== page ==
"I take orders from the Octoboss."

The Primevals

THE PRIMEVALS is about an expedition to a forgotten land in search of ancient creatures untouched by evolution (but a little bit by aliens), and the incredible thing is that we as viewers are witnessing a similar miracle. The Ray-Harryhausen-esque fantasy film was first conceived and pitched in the late ‘60s by stop motion animators David Allen, Dennis Muren and Jim Danforth, and then had various false starts in the ‘70s and ‘80s, so by the time it was filmed by Allen with funding from Charles Band in 1994 it was already a throwback. Then Full Moon Entertainment’s financial situation stalled the completion of the animation, and the movie was left in limbo when Allen died of cancer in 1999.

You’d think that would be the end of it, but fortunately Allen left the storyboards and puppets with the right person – his friend Chris Endicott, an FX artist for many Full Moon and Marvel pictures. Another couple decades later, through Indiegogo funding and the hard work of many of Allen’s animator and VFX friends, the movie was completed and premiered at the Fantasia Film Festival last summer. I was able to see it a few weeks ago at the Seattle International Film Festival, and I had a great time with it.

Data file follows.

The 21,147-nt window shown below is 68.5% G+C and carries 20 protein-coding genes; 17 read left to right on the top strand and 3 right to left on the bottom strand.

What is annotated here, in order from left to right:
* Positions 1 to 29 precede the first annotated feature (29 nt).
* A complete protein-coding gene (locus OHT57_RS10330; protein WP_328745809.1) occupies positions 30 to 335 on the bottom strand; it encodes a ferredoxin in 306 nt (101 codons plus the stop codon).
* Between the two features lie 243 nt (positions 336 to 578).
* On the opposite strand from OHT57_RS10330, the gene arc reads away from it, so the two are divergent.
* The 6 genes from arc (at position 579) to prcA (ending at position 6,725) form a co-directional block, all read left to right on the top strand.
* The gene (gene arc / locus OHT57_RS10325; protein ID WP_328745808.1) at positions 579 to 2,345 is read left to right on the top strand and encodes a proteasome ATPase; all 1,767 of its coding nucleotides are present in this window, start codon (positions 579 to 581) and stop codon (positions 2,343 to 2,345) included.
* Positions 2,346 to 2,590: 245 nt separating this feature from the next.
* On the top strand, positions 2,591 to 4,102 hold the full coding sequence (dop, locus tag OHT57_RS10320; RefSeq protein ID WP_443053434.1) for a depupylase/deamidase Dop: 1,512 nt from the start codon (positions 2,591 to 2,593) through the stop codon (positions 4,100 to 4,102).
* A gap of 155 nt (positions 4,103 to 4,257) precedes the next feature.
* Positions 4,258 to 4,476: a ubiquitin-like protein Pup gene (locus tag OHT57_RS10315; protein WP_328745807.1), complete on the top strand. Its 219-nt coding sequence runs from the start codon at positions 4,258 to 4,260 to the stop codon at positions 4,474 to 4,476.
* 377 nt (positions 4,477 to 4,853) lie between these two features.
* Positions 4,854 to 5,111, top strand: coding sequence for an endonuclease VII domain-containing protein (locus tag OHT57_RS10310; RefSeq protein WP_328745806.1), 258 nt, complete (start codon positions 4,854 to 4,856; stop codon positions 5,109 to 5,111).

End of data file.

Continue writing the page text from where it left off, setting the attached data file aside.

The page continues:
It’s now on VOD, but if somehow you get a chance to see it on a big screen, don’t miss that opportunity. It’s a low budget affair but man is it cool to see what is clearly a small puppet representing a large creature being projected at an actual gigantic size. More importantly, it’s a movie with lots of sincere but hammy exposition leading up to little encounters with animated beasties that, if excerpted and strung together, would be a short film. On home video my smart-phone-damaged brain might’ve lost patience, but with an audience chuckling non-judgmentally at the adorable corniness and marveling at the monsters whenever they appear it felt like a real event for the weirdos who care about this shit (of which I am a card carrying member). I regret that I resisted my impulse to applaud the Full Moon Pictures logo at the beginning.

The story centers around a Yeti, an adorable red-furred guy who kinda reminds me of Beastman from Masters of the Universe (Christian name: Steve Beastman). A group of Sherpas in the Himalayas try to capture him, but he breaks the ropes and kills one of them before being buried in an avalanche.